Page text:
Wednesday, April 27, 2011

Another amazing location —

We are now on the island of Koh Lanta, which is located along the western coastline of Andaman Sea in southern Thailand. It is about a 3.5-hour ferry ride from the mainland. The ferry system is wild and you have to pay attention to make sure you end up on the correct boat.  About 2 hours into the trip we “docked” with a smaller boat that took us to Koh Lanta.

As you might expect, the area around the port is pretty developed with lots of hotels and markets.  However, thanks to Elizabeth’s extremely diligent researching we are staying at a place called the Mango Houses, about a 30 min trip from the port.  It is a collection of Chinese-style wooden pole houses that have been converted guesthouses in an old Chinese fishing village named Lanta Old Town, which was the original center of the island.

In contrast to our last accommodations, these units are very rustic. The electricity and plumbing have been updated (actually better internet than the last place) but they are otherwise as they were more than 50 years ago- with painted wide planked floors and high ceilings. Our house is on stilts and the ocean virtually runs under it. There are hammocks on the front porch and we were lucky to get here just before sunset, which was magnificent! (see photo)

We had initially intended to stay here for two days before returning to Dhaka but since this location does not have a beach close by we have decided to take a ferry to a neighboring Koh Phi Phi where we have booked a place right on the beach.  (Agoda is the website to use to get great deals!)

Tahn, the young woman who checked us into Mango House, is very friendly and helpful.  We were looking for a place for dinner and she brought us down the street into a small home/restaurant. The owner was about to close but Tahn was friend of the woman so we literally walked through the house – front to back - to sit on a porch overlooking the bay.  We were the only ones there- but cooked for us and we had a wonderful meal.

Elizabeth and I have wondered just how the first settlers felt when they came upon this island.  This place certainly look like a paradise!

Tuesday, April 26, 2011

A picture is worth a 1000 words!!

We have spend two days at a Spa/Resort on a hillside on Phuket, a town in southern Thailand.  The photo above is the view from our room.  Need I say more!  We have decided that, in most ways, this place is the antithesis of Dhaka - in other ways not so different.

Today we will take a ferry to a island off the coast where we will spend the next two days. I suspect there will not be much internet but I will take photos, for sure.

Monday, April 25, 2011

Lots of ways to get around!

Elizabeth and I are currently in Thailand.  We spend a two days and a night in Bangkok where the name of the game has been transportation. We were taken to Dhaka airport by a driver that Elizabeth hired for my stay in Bangladesh.  (She correctly figured that I could not handle an unlimited number of rides in CNG’s in the traffic in the heat!).  We flew to Bangkok and then were bussed from the plane to the gate.  We took a cab ride to Bangkok.  While in Bangkok we rode in tuk-tuks, cabs, a ferry, a long boat and a skytrain. I think the only form of available transport we missed was a motorbike and, in light of the drivers in Bangkok I just was not game for that!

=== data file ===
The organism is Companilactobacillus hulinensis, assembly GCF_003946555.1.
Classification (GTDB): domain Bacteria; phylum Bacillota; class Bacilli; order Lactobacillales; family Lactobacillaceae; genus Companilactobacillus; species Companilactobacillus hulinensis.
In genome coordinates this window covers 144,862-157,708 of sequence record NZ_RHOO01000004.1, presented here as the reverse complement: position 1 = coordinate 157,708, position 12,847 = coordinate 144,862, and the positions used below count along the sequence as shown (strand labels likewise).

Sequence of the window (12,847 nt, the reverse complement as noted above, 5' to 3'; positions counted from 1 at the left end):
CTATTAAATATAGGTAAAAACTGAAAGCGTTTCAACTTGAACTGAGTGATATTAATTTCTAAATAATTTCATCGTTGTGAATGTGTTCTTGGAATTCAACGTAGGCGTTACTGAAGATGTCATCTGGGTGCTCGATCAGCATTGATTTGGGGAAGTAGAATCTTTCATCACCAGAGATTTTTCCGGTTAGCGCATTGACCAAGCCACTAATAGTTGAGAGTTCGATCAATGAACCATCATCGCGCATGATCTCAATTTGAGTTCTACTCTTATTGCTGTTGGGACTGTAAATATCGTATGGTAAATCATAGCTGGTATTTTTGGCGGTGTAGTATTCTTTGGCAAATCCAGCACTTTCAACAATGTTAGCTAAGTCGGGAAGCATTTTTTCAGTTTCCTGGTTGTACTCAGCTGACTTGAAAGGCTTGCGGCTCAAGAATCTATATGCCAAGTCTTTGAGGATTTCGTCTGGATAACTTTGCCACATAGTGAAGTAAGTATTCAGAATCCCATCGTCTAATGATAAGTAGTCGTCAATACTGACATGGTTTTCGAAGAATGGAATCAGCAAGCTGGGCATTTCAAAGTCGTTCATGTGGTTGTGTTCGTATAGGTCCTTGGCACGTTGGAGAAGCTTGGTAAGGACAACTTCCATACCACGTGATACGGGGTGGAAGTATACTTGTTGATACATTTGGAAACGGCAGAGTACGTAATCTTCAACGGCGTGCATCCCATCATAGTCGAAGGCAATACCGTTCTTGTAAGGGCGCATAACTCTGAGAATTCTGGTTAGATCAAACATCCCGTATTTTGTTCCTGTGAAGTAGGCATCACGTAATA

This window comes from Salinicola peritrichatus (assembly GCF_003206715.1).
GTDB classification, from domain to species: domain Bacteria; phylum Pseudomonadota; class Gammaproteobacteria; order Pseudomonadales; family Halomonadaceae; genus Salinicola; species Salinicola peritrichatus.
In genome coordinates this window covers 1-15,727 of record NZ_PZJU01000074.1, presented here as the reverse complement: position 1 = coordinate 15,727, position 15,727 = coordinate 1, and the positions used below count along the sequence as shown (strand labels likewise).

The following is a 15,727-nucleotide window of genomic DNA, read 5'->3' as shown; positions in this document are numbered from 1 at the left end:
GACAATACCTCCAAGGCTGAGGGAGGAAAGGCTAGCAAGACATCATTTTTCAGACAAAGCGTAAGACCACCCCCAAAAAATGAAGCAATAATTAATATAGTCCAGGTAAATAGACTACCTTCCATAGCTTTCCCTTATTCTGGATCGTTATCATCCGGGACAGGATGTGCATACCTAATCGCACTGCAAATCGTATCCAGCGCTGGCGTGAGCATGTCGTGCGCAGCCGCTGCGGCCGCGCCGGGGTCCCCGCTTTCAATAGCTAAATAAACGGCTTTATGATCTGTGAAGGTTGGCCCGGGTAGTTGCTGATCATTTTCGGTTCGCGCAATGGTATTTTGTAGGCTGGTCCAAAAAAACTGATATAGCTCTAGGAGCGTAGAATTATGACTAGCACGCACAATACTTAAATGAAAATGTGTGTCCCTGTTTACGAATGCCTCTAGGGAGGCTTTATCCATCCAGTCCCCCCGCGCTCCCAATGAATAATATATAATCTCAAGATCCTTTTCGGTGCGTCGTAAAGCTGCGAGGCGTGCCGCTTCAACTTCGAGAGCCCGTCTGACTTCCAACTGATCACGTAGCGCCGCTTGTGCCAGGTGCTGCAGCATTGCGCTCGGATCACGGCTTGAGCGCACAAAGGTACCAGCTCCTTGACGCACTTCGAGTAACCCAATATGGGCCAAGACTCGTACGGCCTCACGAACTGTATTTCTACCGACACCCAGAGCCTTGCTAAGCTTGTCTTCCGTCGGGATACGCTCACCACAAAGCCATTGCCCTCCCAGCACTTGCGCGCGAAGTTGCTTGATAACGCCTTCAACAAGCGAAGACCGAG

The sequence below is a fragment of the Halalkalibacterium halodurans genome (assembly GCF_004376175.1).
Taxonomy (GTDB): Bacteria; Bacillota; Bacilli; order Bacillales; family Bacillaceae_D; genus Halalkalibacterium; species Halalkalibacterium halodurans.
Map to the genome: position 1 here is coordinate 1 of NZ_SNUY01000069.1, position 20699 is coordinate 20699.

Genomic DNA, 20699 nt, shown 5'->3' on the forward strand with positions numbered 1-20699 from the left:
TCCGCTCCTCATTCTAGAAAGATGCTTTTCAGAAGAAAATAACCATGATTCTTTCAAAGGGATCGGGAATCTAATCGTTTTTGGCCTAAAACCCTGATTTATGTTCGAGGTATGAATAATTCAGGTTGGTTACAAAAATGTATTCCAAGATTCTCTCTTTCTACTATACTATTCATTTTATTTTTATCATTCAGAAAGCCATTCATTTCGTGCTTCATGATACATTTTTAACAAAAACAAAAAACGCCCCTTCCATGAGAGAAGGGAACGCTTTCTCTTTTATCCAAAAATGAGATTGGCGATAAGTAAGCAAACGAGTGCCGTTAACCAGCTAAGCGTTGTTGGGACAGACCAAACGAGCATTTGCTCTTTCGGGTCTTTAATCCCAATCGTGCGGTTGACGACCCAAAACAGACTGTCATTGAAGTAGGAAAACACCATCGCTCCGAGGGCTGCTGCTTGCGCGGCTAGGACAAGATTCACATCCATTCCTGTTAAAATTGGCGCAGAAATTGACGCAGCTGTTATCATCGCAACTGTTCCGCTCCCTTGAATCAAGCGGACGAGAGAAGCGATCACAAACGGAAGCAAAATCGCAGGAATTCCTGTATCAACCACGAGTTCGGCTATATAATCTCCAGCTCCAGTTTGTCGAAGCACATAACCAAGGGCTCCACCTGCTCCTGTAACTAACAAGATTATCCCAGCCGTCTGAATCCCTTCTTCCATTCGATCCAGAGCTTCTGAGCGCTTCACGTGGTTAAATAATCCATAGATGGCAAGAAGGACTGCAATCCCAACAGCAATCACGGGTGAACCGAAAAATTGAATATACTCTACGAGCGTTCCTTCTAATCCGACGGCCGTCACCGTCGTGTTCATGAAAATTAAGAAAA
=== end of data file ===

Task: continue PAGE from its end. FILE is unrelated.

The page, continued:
Bangkok is a busy, busy place.  New Bangkok looks like any other city with its Intercontinental Hotel and Starbucks, but the old city is quite remarkable.  The layout of the old of the city reminds me of Boston, meaning that is largely marked by the river and it is really confusing.  The streets are narrow and lined with endless shops.  In one part of town they are organized by type- a string of unfinished furniture shops, a string of shoe shops, a string of shops selling pet birds and rabbits, and on and on.  Everywhere there are small stalls of men and women cooking all forms of food- (most not recognizable to me). They will have a little card table set up next to them and there will be one or two people having lunch or dinner.   They open just before lunch and close around 11 pm. 
After dinner last night we went to the top floor -63rd- of the State Tower Hotel.  The building is topped with a gold dome that is continuously misted with cold water so that it appears to be steaming.  There is a skywalk that is outside and includes a circular bar and a patio with a 270o view of the river and the city.  It was magnificent!
Today we went on a trip along the Chao Phraya River.  We hired a long boat and went up the river to a connecting canal where there was a river market.  Like the city, there were lots of stalls with people cooking- many of them doing this in small boats.  In addition, there was a market with all manner of pastries, plants and knick-knacks.  We strolled around taking in the sights and sounds, and Elizabeth took lots of photos. Once she gets these uploaded I will post the link. 
We are now in Phuket, a beach town in southern Thailand.  Our hotel for the first two days here is located on a hill overlooking the (Andaman) sea but since it was dark when we arrived we have not seen the view.  More about that later!